This is unfortunately an inescapable fact of life, but there are things we can do – and things we can supplement – to slow the decline. Making sure your senior dog is receiving a generous daily dose of antioxidants (including flavenoids and phytochemicals) as well as vitamins C and E can really help. Life Gold is a natural, herb-based and vet formulated product that I would certainly recommend to help meet the increased need for metabolic “damage-control” that our senior pets have.

Other Bits

Paraphrasing from Life Gold’s own instructions, if your dog’s condition worsens whilst using this product, you should stop (and consult a vet). You should also consult your pet before starting this product, especially if your pet takes any medications, since some medications may interact with the active ingredients in Life Gold.

Coconut Oil

Used topically in the form of a medicated shampoo such as  Burt’s Bees Manuka Honey Oatmeal Coconut Oil Dog Shampoo

burts bees oatmeal shampoo


When applied topically as a component of a medicated shampoo, coconut oil is one of the best oils for senior dogs. As many dogs age, their skin becomes drier, flakier and possibly itchier (as the skin cells become less good at conducting their normal turnover).

Coconut oil shampoo moisturizes and nourishes, helping to alleviate dryness and irritation. Coconut oil is a rich source of medium chain fatty acids (MCTs), which have antimicrobial properties which will help stave off fungal and bacterial infections now that your dog’s skin barrier might not be quite as youthfully unassailable as once it was! Coconut oil shampoos also tend to be very gentle and are often hypoallergenic, meaning they are suitable even for senior dogs with sensitive skin.

Note: if your senior dog develops thin, itchy skin and hair loss, you also need to see your vet and have him/her checked out for hypothyroidism.

Other Bits

Of course, the other well known use of coconut oil is to take it orally, but personally I don’t recommend this for senior (or other) dogs. Some online sources suggest that feeding coconut oil may be helpful for senior dogs with pancreatic issues (such as chronic pancreatitis, or pancreatic insufficiency) as the medium-chain triglycerides found in abundance in coconut oil require very minimal involvement from the pancreas to facilitate their absorption into the bloodstream (unlike longer chain triglycerides which must first be broken down into ‘smaller pieces’).

This is a valid point to some extent; however, I would much rather that a patient with chronic pancreatitis stick to a low fat diet, than switch to coconut oil! As for pancreatic insufficiency, it’s actually been found that – so long as an appropriate pancreatic supplement is being taken – there isn’t any advantage to replacing your dog’s usual dietary fat sources with MCTs. Conclusion? Coconut oil stays on the outside, please!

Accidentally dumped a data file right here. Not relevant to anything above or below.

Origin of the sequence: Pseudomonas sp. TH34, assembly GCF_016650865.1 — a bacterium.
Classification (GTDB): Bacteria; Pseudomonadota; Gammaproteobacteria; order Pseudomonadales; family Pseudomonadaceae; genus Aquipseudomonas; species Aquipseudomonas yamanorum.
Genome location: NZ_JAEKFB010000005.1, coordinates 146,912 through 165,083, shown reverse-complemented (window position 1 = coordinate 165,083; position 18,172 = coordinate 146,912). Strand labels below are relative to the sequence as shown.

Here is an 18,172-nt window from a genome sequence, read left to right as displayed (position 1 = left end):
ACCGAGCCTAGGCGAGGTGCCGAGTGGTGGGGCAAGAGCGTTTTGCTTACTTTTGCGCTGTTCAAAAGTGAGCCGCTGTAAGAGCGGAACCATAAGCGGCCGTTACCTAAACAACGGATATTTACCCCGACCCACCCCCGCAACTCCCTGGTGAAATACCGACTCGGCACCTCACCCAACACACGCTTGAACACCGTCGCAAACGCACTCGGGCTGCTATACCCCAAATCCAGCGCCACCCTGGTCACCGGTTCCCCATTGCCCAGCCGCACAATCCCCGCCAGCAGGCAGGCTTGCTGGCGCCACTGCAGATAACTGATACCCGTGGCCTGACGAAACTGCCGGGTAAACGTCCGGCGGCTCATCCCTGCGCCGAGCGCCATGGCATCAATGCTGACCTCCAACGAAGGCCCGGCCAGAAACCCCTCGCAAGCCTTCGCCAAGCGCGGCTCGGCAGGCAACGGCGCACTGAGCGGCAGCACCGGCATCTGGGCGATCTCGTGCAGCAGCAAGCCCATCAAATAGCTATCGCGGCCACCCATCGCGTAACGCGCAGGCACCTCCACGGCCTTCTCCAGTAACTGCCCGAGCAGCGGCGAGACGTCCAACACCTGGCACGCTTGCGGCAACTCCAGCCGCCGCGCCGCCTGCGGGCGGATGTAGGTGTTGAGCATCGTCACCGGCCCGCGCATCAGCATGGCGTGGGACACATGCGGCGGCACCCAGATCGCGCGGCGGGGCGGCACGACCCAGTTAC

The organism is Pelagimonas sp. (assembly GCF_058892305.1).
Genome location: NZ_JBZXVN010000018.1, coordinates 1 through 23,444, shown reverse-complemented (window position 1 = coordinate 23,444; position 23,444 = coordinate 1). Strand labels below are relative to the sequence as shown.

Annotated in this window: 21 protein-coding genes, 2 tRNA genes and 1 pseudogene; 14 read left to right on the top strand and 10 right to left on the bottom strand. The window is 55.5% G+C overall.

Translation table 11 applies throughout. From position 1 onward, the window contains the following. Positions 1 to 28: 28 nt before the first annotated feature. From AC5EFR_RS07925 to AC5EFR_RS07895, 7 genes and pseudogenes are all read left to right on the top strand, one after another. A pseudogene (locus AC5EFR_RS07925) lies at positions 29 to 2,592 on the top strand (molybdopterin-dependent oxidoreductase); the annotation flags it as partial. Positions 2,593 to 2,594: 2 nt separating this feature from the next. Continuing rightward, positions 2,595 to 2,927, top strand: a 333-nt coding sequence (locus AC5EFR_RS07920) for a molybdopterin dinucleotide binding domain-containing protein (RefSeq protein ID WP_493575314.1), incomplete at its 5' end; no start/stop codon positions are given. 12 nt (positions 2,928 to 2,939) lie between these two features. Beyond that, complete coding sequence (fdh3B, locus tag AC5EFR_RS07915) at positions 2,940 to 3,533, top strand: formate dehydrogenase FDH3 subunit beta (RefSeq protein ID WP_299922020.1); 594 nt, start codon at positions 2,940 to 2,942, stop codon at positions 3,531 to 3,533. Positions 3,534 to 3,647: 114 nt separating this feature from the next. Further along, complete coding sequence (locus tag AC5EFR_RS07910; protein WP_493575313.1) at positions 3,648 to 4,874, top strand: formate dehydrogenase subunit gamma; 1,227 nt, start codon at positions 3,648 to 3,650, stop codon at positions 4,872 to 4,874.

What is Considered a Senior Dog?

As we discuss the importance of choosing the right oil for senior dogs, it’s essential to define what constitutes a senior dog. According to veterinary experts, a dog is considered senior at the age of 7 years or older, depending on its breed and size.

Breed-Specific Guidelines:

  • Small breeds (under 20 pounds): 10-12 years old
  • Medium breeds (21-50 pounds): 8-10 years old
  • Large breeds (51-90 pounds): 7-9 years old
  • Giant breeds (over 90 pounds): 6-8 years old

Factors Influencing Aging:

  • Diet
  • Exercise
  • Health conditions
  • Genetics

Understanding the age and health status of your dog is crucial in determining the best oil to support their joint health, skin health, and overall well-being. By consulting with your veterinarian and considering your dog’s individual needs, you can make informed decisions to improve their quality of life.

Factors to Consider When Choosing the Best Oil

oil supplement for dogs

When it comes to choosing the best oil for your senior dog, you need to start by asking yourself exactly what concern (or concerns) you are aiming to treat. If joint health is your priority, you need to select an oil with appropriately high levels of omega fats. If skin health is a priority, an oil with a lower omega levels, in combination with a topical coconut oil shampoo used regularly may be a better choice. Ultimately, the best oil for your dog depends on your dog!

How to Introduce Oil into a Senior Dog’s Diet

Your senior dog probably likes to do things more slowly now than he or she used to, and you should base the introduction of a new oil into their diet around this principle!

For edible oils, start by mixing a very small amount into their daily food ration. Do this for a couple of days and check there are no adverse reactions such as vomiting or diarrhea. Once you’re confident that the oil is being tolerated well by your dog, you can start to gradually increase the amount up to the recommended daily dose outlined by the oil manufacturer.


Following this whistlestop tour of the best oils for senior dogs, I hope you are feeling more confident to go out into the great wide world (or web!) and pick an oil or oils that will improve your older dog’s quality of life for years to come.

Don’t forget too that many other forms of supplementation aside from oils exist, and some of these may also be helpful for your senior pet. Ultimately, vet-written articles and discussions with your dog’s own vet are your best and most reliable source of information, and the former at least is free, so be sure to take advantage of it! 

“Oil” see you in another article soon!